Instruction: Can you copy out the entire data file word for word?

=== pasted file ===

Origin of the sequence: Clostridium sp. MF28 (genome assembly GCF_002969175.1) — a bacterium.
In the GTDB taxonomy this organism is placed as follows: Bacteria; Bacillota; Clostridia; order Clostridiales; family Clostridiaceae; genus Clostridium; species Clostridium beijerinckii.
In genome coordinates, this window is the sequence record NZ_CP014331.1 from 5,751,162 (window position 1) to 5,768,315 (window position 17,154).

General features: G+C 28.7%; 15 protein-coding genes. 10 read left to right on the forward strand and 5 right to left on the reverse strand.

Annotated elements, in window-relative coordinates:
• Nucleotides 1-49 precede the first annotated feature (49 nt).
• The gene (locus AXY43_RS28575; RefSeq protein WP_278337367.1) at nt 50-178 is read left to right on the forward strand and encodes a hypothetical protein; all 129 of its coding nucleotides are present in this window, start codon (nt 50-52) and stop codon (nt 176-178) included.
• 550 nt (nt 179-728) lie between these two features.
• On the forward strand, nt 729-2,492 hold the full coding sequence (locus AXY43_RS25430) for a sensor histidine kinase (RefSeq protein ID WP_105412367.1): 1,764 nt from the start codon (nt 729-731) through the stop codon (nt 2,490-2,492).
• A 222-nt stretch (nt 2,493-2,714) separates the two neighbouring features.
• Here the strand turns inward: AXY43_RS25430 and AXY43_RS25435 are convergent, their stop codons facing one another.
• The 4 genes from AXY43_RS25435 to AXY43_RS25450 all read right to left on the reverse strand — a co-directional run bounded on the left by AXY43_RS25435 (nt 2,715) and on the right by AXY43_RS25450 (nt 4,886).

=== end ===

Origin of the sequence: Clostridium sp. MF28 (genome assembly GCF_002969175.1) — a bacterium.
In the GTDB taxonomy this organism is placed as follows: Bacteria; Bacillota; Clostridia; order Clostridiales; family Clostridiaceae; genus Clostridium; species Clostridium beijerinckii.
In genome coordinates, this window is the sequence record NZ_CP014331.1 from 5,751,162 (window position 1) to 5,768,315 (window position 17,154).

General features: G+C 28.7%; 15 protein-coding genes. 10 read left to right on the forward strand and 5 right to left on the reverse strand.

Annotated elements, in window-relative coordinates:
• Nucleotides 1-49 precede the first annotated feature (49 nt).
• The gene (locus AXY43_RS28575; RefSeq protein WP_278337367.1) at nt 50-178 is read left to right on the forward strand and encodes a hypothetical protein; all 129 of its coding nucleotides are present in this window, start codon (nt 50-52) and stop codon (nt 176-178) included.
• 550 nt (nt 179-728) lie between these two features.
• On the forward strand, nt 729-2,492 hold the full coding sequence (locus AXY43_RS25430) for a sensor histidine kinase (RefSeq protein ID WP_105412367.1): 1,764 nt from the start codon (nt 729-731) through the stop codon (nt 2,490-2,492).
• A 222-nt stretch (nt 2,493-2,714) separates the two neighbouring features.
• Here the strand turns inward: AXY43_RS25430 and AXY43_RS25435 are convergent, their stop codons facing one another.
• The 4 genes from AXY43_RS25435 to AXY43_RS25450 all read right to left on the reverse strand — a co-directional run bounded on the left by AXY43_RS25435 (nt 2,715) and on the right by AXY43_RS25450 (nt 4,886).